the-weekly-sl1

Semenya criticism not scientific

Aug 19, 2016

Some critics have suggested that Mokgadi Caster Semenya should not be allowed to race against women as she might have an “unfair advantage” over other competitors because of her alleged high testosterone levels. As the claim appears not to be scientifically justified, the suspicion arises that the objections are informed by prejudice and by stereotypical assumptions about women (and in this case, specifically, a black woman), writes Pierre de Vos: After South Africa’s Caster Semenya won the 800m at the world athletic championships in 2009, Caster Semenya was humiliated by the International Association of Athletics Federations (IAAF) which ordered her to…

the-weekly-sl6

Higher education hangs in the balance

Aug 12, 2016

In this expose Suellen Shay, an associate professor with the University of Cape Town’s centre for higher education development, looks at the four possible ways things might pan out: Higher education in South Africa is at another crossroads. Students have put pressure on the state to offer “fee-free” education to all following their success last year in securing a zero increase in fees form 2015.   But the battle over what fee structure is appropriate for the country is far from over. In the wake of protests, and government’s concession on increases for this year, a presidential fees commission of inquiry…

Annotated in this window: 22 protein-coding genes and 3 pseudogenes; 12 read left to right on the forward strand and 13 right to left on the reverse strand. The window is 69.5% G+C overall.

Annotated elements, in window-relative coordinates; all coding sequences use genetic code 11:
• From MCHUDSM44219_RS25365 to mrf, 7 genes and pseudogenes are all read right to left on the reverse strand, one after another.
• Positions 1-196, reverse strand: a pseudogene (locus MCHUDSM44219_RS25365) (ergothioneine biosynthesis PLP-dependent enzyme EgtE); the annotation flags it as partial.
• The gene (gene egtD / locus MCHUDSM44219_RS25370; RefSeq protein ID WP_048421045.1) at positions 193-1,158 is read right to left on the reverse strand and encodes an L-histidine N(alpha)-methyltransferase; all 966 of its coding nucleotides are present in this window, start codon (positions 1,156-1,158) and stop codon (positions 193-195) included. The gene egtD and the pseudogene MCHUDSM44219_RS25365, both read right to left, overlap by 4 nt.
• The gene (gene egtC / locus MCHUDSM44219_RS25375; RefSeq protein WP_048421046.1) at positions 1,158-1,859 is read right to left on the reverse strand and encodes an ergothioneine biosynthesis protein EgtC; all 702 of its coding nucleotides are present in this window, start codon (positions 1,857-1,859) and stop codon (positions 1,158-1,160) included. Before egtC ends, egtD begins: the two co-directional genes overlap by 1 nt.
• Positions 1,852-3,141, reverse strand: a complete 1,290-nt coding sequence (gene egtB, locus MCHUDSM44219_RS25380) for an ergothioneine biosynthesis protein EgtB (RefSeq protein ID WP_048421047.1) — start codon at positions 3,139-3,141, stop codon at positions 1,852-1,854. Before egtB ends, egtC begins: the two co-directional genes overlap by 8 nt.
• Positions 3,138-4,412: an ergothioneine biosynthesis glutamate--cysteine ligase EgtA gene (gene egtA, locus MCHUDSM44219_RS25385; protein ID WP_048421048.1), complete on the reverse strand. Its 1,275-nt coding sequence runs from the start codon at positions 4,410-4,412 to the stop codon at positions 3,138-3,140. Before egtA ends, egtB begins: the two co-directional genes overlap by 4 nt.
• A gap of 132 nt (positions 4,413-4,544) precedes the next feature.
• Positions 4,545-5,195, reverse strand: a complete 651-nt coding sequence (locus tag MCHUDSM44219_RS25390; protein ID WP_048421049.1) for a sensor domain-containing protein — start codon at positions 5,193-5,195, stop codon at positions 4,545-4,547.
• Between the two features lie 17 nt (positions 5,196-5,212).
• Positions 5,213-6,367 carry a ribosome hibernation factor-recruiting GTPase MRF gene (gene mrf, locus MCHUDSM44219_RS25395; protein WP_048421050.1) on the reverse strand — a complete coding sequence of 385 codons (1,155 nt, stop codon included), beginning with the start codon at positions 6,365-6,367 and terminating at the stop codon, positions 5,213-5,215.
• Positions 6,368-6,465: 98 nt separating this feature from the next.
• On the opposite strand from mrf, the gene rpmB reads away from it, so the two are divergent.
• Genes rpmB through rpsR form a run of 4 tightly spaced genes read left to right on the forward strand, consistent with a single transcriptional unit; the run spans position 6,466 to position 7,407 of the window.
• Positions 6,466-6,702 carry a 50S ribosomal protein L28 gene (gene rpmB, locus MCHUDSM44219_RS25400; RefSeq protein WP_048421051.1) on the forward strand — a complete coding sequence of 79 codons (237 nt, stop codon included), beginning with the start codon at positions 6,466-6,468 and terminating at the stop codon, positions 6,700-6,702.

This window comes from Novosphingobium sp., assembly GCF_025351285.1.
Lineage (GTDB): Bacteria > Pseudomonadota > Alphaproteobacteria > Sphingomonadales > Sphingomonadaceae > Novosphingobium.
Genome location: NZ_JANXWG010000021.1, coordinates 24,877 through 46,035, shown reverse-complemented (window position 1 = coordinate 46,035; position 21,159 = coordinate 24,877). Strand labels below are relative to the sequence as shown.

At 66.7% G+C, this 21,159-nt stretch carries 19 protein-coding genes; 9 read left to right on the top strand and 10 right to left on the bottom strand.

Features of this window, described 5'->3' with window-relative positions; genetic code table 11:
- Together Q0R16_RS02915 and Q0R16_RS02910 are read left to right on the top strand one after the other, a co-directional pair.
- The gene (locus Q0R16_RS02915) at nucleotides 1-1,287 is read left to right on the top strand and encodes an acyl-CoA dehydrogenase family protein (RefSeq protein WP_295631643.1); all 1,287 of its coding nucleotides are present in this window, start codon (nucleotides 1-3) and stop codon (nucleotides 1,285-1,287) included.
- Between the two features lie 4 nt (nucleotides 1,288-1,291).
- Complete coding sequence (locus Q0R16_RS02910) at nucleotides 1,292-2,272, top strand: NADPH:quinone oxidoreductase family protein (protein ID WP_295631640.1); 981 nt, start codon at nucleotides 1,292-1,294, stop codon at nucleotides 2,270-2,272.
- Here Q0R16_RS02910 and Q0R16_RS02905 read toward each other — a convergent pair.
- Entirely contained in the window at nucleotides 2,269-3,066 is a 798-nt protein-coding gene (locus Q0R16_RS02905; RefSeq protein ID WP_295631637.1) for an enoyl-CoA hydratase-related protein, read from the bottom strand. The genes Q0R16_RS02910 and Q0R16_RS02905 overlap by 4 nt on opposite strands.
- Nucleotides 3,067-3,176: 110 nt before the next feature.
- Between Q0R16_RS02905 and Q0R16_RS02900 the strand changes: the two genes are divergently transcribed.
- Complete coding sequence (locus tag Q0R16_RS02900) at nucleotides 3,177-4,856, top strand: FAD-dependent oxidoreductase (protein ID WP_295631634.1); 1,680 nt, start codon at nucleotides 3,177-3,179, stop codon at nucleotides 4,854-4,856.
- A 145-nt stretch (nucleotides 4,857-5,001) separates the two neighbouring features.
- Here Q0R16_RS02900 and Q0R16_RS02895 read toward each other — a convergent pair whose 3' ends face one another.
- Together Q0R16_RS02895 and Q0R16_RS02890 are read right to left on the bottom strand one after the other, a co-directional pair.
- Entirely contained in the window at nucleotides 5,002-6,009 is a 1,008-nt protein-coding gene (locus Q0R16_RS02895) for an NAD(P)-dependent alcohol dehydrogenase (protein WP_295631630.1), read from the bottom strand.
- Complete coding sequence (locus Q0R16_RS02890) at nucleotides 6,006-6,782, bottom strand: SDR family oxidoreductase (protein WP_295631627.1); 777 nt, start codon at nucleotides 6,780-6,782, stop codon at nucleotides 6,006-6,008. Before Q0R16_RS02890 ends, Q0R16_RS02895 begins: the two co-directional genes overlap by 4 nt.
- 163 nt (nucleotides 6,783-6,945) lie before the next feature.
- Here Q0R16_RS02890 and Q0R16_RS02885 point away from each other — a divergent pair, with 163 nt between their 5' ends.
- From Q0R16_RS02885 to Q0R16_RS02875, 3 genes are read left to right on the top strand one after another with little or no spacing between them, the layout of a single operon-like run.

the-weekly-sl1

Minimum wage can cut poverty, boost growth

Aug 4, 2016

A national minimum wage set at an appropriate level, can achieve the central objectives of reducing working poverty and inequality in South Africa. It can also lead to increased economic growth without significant negative economic consequences. These are the findings of a study by the National Minimum Wage Reasearch Initiative at the University of the Witwatersrand. This study set out to investigate the viability of imposing a national minimum wage in a country suffering from high levels of inequality and working poverty. South Africa has the highest level of inequality in the world. Based on our own calculations using Statistics South Africa data,…

Sports

the-weekly-sl1

Kovsies in resurgence mode

The speed Kovsies brought to the game on Monday was simply too much to handle for the Madibaz in Stellenbosch Having suffered two losses in the Varsity Netball competition so far, University of the Free State’s (Kovsies) ladies have responded with a magnificent victory against Nelson Mandela Metropolitan University (Madibaz) on Monday in Stellenbosch, as they try to get their resurgence campaign back on track. Five matches into the tournament, the win against Madibaz was only Kovsies’ third, after also claiming victories against Venda University of Technology (VUT) and University of Cape Town Ikeys in the second and fourth rounds…